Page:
American Doctor, Martin Salia, treated for Ebola in Nebraska, dies

Dr Martin Salia, who contracted Ebola in Sierra Leone and was being treated at a Nebraska hospital, has died, a hospital spokesman confirmed today, Monday November 17th 2014.

“It is with an extremely heavy heart that we share this news,” Dr. Phil Smith, medical director of the biocontainment unit at Omaha’s Nebraska Medical Center, said in a statement. “Dr. Salia was extremely critical when he arrived here, and unfortunately, despite our best efforts, we weren’t able to save him.”

Salia was a member of the Church of the United Bretheren in Christ and was working as a surgeon at Kissy United Methodist Hospital in Freetown, Sierra Leone. He was a citizen of Sierra Leone and has family in the U.S., according to a church spokesman.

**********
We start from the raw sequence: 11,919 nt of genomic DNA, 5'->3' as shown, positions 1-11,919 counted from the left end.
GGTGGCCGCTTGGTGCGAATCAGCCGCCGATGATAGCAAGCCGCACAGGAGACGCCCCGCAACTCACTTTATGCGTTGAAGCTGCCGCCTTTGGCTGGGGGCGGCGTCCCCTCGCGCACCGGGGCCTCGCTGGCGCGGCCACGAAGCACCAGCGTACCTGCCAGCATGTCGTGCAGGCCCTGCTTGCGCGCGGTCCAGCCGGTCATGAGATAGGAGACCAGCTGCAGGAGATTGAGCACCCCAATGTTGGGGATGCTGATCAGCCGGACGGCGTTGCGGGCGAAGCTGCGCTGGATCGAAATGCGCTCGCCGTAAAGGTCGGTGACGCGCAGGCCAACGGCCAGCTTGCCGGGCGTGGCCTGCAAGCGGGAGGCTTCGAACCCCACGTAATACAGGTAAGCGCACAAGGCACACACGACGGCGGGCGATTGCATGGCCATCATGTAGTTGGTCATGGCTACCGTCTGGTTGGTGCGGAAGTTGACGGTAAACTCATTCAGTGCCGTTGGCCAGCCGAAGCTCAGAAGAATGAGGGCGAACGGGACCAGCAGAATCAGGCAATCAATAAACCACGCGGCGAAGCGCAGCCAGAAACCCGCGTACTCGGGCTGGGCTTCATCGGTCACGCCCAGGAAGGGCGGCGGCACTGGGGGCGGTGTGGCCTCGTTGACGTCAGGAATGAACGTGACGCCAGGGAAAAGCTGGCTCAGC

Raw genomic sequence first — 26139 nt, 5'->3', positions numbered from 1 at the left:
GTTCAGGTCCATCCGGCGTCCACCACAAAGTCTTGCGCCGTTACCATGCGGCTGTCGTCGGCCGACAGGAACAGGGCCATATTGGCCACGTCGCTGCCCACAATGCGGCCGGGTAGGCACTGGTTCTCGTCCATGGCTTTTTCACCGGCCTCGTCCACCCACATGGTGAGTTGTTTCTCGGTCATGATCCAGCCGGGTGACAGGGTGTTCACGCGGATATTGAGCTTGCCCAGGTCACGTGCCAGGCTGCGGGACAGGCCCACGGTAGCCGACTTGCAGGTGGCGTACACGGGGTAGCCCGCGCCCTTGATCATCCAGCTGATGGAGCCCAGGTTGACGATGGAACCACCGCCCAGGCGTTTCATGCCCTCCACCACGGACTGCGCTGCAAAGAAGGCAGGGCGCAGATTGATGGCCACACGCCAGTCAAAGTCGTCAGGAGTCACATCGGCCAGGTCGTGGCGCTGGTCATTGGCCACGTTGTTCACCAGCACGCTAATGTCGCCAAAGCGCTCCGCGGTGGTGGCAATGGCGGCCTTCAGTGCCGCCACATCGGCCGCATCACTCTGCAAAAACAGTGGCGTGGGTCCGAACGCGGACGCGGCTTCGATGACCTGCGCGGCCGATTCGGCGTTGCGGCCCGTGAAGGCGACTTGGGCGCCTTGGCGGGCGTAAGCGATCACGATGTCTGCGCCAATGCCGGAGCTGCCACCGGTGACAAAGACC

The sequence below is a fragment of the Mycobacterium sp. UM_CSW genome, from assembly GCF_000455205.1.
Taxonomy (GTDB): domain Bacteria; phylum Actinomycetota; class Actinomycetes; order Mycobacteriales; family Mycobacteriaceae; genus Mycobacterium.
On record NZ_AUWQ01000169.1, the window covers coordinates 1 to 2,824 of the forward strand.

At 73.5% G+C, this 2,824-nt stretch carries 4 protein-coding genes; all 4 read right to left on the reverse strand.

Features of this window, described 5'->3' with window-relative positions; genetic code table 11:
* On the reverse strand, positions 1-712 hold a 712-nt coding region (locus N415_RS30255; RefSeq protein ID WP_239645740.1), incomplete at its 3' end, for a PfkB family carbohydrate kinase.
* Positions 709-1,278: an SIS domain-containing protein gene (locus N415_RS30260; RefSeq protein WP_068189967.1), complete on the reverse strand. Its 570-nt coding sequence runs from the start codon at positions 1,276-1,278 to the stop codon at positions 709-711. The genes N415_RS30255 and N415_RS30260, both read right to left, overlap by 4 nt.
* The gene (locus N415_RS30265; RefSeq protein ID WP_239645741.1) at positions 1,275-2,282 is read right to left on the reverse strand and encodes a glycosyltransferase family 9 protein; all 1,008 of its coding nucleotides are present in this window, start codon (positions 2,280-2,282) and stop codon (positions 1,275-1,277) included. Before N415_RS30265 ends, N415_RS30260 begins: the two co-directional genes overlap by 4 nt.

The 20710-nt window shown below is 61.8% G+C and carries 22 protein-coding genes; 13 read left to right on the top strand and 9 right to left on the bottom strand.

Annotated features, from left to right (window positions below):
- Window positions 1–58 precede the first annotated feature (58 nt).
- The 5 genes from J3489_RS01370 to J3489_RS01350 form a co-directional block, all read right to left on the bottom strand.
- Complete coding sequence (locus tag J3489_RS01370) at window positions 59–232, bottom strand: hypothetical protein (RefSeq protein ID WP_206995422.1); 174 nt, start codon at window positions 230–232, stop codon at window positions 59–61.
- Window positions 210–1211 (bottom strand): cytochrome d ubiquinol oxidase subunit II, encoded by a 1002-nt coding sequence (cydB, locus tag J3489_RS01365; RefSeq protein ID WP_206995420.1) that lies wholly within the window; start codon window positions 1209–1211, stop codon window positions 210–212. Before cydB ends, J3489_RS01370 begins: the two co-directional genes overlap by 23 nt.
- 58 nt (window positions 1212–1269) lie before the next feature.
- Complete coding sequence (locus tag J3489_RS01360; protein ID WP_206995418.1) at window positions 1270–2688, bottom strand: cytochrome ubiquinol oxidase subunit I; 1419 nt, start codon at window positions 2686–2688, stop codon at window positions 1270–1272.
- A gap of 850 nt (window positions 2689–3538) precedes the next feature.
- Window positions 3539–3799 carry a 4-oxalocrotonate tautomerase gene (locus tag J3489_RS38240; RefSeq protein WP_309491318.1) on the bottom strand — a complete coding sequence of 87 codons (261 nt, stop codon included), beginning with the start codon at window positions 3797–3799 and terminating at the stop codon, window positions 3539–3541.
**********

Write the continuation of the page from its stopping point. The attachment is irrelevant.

In a statement, the Nebraska hospital said Salia’s Ebola symptoms were very advanced by the time he arrived there on Saturday and that he was already in kidney and respiratory failure. His treatment included dialysis, blood plasma from Ebola survivors and the anti-Ebola drug ZMapp, the hospital said.

“We used every possible treatment available,” Smith said in the statement.

Salia’s wife, Isatu Salia, said in the statement that she was “very grateful” for the hospital’s efforts.

The doctor was the 10th patient in the U.S. to receive treatment for Ebola. The Nebraska Medical Center contains a specialized biocontainment unit and had successfully treated two other patients with Ebola.

Salia’s wife, an American citizen who lives in Maryland, had told the official news service of the Methodist Church¬†that she was paying $200,000¬†to have her husband flown to the U.S. for care, and that she was trying to raise more to travel to Nebraska with the couple’s two sons, who are 12 and 20 years old.

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